Colonel Jack and the perils of delusion
DOI link for Colonel Jack and the perils of delusion
Colonel Jack and the perils of delusion book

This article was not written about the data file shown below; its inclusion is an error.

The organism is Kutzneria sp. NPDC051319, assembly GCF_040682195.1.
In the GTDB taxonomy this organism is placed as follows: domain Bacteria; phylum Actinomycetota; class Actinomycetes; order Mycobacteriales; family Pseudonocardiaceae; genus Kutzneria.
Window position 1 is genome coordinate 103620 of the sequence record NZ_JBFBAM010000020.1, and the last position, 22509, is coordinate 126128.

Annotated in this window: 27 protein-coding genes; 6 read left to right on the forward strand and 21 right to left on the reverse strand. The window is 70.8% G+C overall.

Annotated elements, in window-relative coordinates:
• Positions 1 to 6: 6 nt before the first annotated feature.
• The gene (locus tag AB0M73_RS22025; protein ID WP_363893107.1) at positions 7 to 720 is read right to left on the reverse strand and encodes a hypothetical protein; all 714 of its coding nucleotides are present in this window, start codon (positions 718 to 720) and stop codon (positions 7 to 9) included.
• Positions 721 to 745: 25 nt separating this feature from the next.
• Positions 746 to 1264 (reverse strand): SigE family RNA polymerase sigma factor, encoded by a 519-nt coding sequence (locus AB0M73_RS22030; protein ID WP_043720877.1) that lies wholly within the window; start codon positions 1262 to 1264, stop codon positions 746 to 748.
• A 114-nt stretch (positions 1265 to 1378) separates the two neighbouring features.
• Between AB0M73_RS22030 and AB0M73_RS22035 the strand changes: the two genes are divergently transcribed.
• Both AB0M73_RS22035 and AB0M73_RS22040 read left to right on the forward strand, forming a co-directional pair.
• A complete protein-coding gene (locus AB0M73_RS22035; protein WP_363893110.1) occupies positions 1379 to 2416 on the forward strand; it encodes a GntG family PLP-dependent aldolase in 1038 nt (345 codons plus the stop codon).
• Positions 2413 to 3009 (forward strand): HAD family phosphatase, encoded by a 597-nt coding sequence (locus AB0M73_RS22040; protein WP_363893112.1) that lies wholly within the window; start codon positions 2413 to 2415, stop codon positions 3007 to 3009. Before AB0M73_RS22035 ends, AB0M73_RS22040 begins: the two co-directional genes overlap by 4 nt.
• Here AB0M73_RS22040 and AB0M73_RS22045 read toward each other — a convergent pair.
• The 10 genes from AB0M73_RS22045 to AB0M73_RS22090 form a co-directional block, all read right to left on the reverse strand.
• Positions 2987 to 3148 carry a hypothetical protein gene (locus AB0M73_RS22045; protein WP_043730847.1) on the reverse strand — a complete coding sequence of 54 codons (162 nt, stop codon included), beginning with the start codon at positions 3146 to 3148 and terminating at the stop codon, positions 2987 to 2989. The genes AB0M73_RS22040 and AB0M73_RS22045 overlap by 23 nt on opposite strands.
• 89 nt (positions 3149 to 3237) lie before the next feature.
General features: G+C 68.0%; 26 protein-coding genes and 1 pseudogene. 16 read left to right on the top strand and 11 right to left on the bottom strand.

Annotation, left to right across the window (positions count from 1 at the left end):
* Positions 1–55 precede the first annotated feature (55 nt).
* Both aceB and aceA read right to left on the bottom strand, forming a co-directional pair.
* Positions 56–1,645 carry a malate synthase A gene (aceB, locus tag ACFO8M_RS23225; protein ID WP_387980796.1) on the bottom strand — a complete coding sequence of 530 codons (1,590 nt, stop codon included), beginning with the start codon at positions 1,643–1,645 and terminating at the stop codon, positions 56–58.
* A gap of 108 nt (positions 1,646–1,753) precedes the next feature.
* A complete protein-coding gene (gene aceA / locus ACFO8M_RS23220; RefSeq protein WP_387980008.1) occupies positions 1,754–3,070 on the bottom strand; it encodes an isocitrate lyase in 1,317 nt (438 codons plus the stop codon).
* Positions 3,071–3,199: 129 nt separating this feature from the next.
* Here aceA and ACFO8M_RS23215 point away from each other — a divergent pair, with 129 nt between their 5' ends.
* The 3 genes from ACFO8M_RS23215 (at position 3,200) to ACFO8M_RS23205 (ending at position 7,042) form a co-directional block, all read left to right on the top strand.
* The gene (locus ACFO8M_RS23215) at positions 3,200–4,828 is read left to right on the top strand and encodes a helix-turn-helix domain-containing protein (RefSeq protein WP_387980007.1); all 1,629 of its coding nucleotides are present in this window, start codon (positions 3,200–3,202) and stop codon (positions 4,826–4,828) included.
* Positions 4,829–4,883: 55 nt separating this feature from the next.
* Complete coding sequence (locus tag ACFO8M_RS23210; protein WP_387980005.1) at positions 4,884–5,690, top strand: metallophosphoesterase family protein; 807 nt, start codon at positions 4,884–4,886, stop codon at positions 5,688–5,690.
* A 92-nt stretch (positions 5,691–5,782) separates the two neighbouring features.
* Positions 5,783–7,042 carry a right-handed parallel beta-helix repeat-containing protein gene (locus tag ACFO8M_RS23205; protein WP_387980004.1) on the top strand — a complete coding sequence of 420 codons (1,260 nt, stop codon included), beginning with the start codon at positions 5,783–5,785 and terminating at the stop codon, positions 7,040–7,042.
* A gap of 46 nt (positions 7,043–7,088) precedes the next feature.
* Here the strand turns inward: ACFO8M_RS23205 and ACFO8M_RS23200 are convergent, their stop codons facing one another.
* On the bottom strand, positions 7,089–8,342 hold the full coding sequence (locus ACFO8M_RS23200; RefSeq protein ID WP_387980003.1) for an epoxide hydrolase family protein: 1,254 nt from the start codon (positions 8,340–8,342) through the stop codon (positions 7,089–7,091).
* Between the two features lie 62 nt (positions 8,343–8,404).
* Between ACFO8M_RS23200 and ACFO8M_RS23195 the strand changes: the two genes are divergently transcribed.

This chapter examines the relations between Jack and his monarch, then between Jack and his wives, and finally Jack's own relationship with birth and wealth. The novel articulates these relationships slightly differently, even while inviting analogies that cross familial, social, economic and political discourses, and even different ideological positions within these discourses. Lincoln Faller, addressing these peculiar analogies, perceptively suggests that, In its effort to achieve wholeness of meaning and form, Colonel Jack may be saying more than Defoe knows, can admit, or even wants to say about social hierarchy, politics, economic struggle, the dreadful position of men before God, or of men with respect to their wives. The novel's central concern with Jacobitism is signalled most emblematically by its eponymous title: 'Jack' being an appellation for the Jacobite movement. Colonel Jack is a rambling and restless novel that brings together a kaleidoscopic range of contemporary issues.